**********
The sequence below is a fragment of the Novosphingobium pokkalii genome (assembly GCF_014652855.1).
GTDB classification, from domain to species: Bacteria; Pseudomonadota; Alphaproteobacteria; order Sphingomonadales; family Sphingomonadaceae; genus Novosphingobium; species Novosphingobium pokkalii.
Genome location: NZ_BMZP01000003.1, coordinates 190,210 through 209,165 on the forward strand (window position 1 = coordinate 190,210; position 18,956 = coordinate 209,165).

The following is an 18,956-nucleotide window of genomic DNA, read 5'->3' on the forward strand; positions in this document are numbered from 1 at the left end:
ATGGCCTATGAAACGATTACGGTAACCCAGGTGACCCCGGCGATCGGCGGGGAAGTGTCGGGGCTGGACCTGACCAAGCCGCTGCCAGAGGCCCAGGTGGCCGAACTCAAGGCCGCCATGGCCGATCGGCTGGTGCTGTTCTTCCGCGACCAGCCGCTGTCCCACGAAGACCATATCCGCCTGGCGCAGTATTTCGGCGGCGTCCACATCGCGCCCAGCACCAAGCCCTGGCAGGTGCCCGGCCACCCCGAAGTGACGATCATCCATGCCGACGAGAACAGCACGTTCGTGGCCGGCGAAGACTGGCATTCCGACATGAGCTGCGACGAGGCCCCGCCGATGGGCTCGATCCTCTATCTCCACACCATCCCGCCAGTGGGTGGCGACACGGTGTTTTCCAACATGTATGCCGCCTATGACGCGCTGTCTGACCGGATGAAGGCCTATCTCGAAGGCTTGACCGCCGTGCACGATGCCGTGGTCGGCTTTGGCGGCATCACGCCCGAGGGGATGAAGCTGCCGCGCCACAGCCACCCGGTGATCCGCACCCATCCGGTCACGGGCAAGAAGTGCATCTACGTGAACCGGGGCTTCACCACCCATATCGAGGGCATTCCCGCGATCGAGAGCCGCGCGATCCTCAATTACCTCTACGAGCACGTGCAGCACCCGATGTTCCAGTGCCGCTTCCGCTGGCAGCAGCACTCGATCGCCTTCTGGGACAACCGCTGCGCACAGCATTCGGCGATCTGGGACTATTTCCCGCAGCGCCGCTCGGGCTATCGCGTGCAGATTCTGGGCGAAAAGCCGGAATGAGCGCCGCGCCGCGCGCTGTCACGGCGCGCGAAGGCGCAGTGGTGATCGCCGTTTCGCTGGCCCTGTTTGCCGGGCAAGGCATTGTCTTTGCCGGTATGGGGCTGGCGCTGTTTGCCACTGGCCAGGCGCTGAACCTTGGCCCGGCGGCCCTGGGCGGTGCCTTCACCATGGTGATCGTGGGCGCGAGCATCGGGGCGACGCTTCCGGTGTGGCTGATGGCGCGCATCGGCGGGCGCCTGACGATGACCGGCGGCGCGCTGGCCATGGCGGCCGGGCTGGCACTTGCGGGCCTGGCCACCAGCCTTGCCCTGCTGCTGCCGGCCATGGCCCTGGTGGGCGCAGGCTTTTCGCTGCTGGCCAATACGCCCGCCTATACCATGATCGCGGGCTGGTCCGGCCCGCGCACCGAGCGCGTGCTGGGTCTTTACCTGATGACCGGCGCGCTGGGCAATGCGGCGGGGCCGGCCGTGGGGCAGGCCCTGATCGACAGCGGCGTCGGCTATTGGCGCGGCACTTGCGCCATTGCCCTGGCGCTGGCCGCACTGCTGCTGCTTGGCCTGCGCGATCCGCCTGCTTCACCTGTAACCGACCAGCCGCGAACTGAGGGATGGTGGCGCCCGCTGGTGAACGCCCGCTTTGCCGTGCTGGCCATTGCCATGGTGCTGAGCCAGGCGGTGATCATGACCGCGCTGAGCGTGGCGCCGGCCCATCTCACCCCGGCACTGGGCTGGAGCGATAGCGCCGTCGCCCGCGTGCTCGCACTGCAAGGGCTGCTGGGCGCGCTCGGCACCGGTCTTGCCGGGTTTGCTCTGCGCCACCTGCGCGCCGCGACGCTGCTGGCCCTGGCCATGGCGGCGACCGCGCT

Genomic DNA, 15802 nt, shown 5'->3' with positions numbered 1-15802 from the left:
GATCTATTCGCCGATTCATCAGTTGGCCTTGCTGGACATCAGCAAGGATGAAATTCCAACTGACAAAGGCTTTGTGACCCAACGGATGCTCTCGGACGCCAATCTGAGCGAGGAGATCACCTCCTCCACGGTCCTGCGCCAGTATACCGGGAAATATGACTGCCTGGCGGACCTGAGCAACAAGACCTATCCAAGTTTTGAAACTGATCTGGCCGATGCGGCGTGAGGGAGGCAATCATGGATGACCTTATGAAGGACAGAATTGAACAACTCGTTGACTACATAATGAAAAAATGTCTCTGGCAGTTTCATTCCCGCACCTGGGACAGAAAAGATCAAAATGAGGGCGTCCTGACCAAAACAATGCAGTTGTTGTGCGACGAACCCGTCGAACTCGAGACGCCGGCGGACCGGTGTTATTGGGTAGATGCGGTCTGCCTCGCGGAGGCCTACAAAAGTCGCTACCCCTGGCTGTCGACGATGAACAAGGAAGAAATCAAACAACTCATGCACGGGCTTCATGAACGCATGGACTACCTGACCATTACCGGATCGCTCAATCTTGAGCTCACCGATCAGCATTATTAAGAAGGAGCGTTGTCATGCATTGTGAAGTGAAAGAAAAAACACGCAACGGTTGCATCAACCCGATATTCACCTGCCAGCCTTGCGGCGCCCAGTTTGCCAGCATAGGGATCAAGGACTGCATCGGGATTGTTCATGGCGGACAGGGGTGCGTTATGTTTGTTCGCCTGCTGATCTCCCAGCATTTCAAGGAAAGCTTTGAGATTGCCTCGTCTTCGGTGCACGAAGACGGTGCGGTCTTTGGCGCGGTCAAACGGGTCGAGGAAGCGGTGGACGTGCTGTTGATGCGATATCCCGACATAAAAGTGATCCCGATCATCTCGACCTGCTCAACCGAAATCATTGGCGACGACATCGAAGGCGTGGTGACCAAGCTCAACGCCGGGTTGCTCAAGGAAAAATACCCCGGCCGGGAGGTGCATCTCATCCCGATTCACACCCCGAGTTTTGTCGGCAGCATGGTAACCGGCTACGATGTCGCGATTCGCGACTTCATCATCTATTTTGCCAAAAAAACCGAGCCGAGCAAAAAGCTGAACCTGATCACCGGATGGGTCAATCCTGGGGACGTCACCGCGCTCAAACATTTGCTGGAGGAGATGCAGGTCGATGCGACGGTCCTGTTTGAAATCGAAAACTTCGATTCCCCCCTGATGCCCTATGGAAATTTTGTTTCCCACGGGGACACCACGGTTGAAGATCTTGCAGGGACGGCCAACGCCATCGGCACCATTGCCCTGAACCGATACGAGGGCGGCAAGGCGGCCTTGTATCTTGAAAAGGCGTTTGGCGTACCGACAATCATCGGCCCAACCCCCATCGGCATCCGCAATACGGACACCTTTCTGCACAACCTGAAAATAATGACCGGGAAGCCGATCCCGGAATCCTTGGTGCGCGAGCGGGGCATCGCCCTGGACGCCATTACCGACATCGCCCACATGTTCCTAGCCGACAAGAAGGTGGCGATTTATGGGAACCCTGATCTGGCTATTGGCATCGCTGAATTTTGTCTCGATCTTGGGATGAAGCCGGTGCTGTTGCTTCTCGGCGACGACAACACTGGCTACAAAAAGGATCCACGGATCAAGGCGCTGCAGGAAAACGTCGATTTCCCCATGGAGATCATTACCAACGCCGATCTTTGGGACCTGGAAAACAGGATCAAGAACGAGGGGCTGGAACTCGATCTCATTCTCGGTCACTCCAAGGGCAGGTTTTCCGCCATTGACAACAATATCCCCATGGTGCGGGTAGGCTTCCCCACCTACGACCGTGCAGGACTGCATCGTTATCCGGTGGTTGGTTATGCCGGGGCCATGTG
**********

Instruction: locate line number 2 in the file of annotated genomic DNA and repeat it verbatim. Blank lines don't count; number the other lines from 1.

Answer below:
GTDB classification, from domain to species: Bacteria; Pseudomonadota; Alphaproteobacteria; order Sphingomonadales; family Sphingomonadaceae; genus Novosphingobium; species Novosphingobium pokkalii.